Tuesday, June 30, 2020
When civil process servers are tasked with completing a service, they never know what they will face. Will the recipient be willing to accept the documents? Will the person be expecting them? Will they be caught off guard and angry? Until the server approaches that person, they won’t know. Due to the unpredictable nature of the job, it is important for process servers to be equipped with certain skills to handle confrontations if and when they arise. We asked process servers how they deal with confrontation and received a variety of responses that can help you in the event your next serve ends up being confrontational. Keep reading to learn what they said.
The old adage, “An ounce of prevention is worth a pound of cure” certainly applies to tactics that can be used to prevent confrontation from occurring in the first place. Process servers David Flatter, Steven Scho, and Joni Montesi Stankaitis all recommended that servers drive the location of the serve during the day to familiarize themselves with their surroundings, and if there is any reason for concern, have a spotter accompany them on the serve. Having a second individual available to contact police or facilitate a speedy getaway gives servers an extra ounce of prevention to prepare for a confrontation. Several other servers said that having personal protection on their person was important, with many citing pepper spray or gel and clipboards as self-defense tools, among other means of self-defense.
Many process servers advocate for approaching the serve with simplicity and kindness and in such a way that a confrontation is avoided. For example, process server Wyllymae Williams advised, “I use the word ‘simply’ a lot. ‘I’m simply going by the information I was given.’ If it is a phone number, I call or address.” Stephanie Witherspoon of Superior Process Service out of North Carolina also advocates for kindness and understanding, citing that kindness prevents confrontation. Witherspoon stated, “I find that being as kind as possible actually prevents confrontation. I’ve been serving for eight years and can count on two fingers the number of confrontations I’ve had. And they were mild. It sets the tone. I have nothing to prove. It’s not worth it.”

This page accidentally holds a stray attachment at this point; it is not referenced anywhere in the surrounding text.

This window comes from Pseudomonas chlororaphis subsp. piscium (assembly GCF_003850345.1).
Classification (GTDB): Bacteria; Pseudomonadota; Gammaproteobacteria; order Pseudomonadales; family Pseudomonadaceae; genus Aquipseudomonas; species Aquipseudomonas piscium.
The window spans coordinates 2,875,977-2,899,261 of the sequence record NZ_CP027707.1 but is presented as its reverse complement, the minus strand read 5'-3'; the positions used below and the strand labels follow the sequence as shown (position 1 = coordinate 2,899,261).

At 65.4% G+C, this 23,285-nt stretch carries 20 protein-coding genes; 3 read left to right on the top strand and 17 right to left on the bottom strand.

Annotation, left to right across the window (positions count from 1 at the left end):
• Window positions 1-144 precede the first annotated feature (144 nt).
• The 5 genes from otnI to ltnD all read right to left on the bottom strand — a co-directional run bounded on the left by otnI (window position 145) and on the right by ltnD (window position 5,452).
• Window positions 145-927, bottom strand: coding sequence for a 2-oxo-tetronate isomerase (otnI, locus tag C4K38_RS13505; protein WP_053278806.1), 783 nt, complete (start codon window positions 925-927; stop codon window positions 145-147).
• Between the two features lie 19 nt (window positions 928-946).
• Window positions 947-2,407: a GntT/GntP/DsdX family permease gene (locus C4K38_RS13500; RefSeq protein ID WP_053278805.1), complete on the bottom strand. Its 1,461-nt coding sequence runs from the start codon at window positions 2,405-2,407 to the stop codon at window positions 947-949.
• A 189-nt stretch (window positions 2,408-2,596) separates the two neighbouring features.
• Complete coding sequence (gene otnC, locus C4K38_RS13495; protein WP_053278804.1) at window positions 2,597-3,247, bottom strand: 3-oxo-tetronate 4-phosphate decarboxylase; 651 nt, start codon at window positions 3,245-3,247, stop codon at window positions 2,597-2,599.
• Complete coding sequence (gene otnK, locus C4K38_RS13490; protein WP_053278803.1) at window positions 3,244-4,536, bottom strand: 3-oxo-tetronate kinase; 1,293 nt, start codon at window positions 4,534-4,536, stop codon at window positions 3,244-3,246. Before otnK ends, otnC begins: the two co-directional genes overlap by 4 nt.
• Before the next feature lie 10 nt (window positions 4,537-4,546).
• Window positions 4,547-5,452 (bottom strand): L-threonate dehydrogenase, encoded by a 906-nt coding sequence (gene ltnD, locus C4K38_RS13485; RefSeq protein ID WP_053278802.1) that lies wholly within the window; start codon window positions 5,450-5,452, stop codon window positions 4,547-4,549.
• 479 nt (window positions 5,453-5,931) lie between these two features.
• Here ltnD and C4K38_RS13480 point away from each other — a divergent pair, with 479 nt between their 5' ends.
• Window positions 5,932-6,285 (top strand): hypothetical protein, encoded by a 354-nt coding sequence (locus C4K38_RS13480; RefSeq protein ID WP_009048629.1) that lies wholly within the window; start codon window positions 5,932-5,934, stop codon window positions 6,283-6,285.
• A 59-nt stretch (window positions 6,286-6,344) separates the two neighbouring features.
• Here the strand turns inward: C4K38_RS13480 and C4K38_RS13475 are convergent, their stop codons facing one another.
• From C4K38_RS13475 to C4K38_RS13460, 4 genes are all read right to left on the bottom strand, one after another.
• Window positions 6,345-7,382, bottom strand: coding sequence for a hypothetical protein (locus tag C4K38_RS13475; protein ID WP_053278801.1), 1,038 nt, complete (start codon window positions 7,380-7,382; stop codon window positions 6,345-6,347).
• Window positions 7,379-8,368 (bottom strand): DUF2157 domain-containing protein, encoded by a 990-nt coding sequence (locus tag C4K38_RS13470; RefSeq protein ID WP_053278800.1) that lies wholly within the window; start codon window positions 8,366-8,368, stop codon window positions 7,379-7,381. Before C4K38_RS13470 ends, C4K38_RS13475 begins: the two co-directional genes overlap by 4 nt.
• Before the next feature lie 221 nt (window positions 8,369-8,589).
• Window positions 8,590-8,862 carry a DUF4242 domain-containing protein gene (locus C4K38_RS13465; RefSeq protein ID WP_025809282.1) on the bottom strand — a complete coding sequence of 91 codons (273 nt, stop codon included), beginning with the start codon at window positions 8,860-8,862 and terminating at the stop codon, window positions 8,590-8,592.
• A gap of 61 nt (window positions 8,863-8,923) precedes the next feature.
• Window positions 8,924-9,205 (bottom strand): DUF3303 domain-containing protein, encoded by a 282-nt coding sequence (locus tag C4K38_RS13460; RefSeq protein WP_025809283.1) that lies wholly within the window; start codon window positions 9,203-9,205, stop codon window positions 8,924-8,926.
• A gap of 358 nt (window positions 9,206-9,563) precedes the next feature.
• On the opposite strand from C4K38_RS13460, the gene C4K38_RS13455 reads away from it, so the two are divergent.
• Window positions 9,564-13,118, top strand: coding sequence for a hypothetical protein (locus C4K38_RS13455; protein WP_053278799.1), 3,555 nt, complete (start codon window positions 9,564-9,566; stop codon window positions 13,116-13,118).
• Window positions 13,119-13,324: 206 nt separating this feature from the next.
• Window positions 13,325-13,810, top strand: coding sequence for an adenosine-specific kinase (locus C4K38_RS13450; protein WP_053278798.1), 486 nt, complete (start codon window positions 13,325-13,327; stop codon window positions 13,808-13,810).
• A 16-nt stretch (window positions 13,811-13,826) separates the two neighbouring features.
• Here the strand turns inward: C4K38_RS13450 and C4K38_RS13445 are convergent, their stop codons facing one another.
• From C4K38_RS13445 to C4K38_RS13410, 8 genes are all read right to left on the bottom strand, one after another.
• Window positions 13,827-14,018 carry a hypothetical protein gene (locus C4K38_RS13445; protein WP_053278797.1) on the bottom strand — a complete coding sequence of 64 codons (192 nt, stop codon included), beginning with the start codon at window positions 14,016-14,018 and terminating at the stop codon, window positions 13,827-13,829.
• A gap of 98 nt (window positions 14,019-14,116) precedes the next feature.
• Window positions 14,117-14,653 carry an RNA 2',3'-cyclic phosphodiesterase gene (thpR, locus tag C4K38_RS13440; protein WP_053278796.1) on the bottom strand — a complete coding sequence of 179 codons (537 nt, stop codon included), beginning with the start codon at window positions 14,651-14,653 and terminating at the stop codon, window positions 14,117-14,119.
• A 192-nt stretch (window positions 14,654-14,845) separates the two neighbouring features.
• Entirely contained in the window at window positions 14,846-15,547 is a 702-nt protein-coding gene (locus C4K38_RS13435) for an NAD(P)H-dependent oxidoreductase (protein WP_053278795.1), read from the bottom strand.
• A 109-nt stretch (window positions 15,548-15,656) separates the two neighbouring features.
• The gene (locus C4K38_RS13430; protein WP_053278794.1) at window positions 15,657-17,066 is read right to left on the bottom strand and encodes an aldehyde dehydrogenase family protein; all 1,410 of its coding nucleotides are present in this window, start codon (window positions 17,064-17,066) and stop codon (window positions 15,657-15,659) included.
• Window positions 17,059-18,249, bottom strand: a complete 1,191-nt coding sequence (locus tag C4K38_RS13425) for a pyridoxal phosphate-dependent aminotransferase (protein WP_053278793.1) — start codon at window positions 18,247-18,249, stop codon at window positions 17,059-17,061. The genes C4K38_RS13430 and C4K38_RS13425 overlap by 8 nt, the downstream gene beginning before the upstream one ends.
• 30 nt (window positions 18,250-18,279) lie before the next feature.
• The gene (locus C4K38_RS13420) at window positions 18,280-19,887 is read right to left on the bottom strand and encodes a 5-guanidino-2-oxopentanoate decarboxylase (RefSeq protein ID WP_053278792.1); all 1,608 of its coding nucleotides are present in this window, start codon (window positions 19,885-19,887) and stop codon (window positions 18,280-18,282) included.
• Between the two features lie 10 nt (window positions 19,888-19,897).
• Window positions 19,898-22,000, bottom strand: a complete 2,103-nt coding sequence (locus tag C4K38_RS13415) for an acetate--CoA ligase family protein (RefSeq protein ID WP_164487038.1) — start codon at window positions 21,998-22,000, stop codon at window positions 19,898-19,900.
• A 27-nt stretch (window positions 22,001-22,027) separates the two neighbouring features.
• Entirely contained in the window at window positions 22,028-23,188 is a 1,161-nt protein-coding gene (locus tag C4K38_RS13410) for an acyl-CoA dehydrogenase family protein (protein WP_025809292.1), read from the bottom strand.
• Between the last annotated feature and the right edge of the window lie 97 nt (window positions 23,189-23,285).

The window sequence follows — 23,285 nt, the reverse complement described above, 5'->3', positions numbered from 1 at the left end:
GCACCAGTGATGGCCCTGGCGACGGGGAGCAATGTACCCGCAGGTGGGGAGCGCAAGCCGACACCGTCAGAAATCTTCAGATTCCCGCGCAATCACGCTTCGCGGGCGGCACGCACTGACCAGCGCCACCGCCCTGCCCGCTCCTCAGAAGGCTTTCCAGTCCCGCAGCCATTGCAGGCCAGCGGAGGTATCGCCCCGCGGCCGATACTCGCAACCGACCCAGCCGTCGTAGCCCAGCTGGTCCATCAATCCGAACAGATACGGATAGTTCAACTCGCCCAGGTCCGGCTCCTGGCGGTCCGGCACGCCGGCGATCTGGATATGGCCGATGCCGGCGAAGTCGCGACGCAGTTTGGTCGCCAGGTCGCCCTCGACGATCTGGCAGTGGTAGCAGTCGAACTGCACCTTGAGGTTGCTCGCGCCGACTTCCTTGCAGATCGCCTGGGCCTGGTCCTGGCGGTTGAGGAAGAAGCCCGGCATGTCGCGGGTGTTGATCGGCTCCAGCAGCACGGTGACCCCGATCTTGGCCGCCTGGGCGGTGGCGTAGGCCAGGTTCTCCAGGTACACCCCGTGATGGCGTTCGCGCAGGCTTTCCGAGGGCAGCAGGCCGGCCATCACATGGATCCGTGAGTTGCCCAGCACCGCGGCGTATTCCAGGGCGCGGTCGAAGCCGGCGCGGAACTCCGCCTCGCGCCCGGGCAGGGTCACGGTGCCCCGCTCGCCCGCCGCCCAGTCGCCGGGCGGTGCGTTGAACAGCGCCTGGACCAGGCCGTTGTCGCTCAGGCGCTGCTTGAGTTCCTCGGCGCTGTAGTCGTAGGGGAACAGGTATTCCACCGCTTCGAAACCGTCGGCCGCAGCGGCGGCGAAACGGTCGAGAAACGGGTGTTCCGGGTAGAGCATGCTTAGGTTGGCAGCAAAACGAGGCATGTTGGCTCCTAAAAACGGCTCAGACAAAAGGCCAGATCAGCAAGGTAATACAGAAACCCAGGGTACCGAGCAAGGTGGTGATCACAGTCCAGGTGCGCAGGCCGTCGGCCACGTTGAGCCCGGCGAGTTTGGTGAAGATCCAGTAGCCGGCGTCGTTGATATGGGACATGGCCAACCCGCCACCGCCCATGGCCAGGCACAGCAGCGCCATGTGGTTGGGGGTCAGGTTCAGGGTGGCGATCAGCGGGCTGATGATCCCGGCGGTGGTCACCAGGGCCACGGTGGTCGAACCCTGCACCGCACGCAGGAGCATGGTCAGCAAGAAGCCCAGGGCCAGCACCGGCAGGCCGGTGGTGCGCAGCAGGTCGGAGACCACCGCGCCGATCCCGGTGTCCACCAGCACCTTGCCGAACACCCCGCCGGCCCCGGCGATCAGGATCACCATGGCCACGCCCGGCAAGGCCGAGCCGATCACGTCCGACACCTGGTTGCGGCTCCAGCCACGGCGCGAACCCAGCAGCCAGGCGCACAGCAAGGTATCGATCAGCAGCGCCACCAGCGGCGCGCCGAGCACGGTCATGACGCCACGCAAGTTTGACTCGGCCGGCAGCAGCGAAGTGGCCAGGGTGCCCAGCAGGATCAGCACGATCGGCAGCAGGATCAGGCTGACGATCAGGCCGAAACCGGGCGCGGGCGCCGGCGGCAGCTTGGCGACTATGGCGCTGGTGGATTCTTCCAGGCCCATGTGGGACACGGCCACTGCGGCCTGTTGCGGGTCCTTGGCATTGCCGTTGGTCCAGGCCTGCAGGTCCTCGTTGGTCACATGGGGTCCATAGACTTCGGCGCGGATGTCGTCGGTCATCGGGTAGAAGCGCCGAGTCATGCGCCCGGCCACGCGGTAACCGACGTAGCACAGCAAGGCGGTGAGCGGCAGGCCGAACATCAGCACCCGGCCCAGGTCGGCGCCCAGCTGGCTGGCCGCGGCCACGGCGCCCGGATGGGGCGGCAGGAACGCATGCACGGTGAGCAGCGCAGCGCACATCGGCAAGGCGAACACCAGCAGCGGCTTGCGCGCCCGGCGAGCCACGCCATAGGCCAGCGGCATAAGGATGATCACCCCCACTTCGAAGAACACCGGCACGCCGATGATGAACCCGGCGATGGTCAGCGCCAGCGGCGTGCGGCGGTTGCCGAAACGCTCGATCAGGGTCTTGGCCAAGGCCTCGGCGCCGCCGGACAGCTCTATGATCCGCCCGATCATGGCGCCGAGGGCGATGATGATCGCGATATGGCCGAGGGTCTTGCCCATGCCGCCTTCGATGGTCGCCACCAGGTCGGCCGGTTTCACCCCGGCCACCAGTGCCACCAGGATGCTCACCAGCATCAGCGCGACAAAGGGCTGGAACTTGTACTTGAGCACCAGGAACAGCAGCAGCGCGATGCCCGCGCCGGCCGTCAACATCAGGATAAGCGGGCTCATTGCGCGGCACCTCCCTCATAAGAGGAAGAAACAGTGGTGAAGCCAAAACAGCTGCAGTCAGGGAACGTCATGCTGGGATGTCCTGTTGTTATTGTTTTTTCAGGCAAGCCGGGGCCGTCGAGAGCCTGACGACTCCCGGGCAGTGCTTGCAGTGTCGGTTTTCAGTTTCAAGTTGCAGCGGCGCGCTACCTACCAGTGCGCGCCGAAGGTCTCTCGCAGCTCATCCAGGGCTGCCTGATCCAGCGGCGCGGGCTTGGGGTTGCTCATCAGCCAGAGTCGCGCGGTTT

The language servers use when approaching the individual to be served appears to be a big theme when it comes to avoiding confrontations. For example, process server Chris Jeffery explained, “I tell them in a very confident but not overly authoritative voice that I have nothing to do with their case and that I am just delivering the documents. I do not argue with anyone and will just tell them to have a great day and turn around and leave. The faster you serve the papers and leave the less likely you are to escalate things.” This sentiment was echoed by several process servers. Elizabeth Ostman also offered the following advice: “Be kind and honest. I am an independent party either appointed by the court or sheriff who they must use to deliver these documents to you. […] My job is to assure you have notice for Due Process.”
If you find yourself facing a confrontational individual while attempting to effectuate service, there are some things that you can do to diffuse and de-escalate the situation. In addition to preventing a confrontation, the language choices a server makes can also go a long way in diffusing a situation.
Jim Belli offered the following advice from his past experiences in corrections officer training: “Interpersonal communication skills. Best thing to do is LISTEN more, SPEAK less. Let them vent while you execute an exit strategy.”
Many others advised making sure the intended recipient knows that you are merely a messenger and that you do not read the paperwork.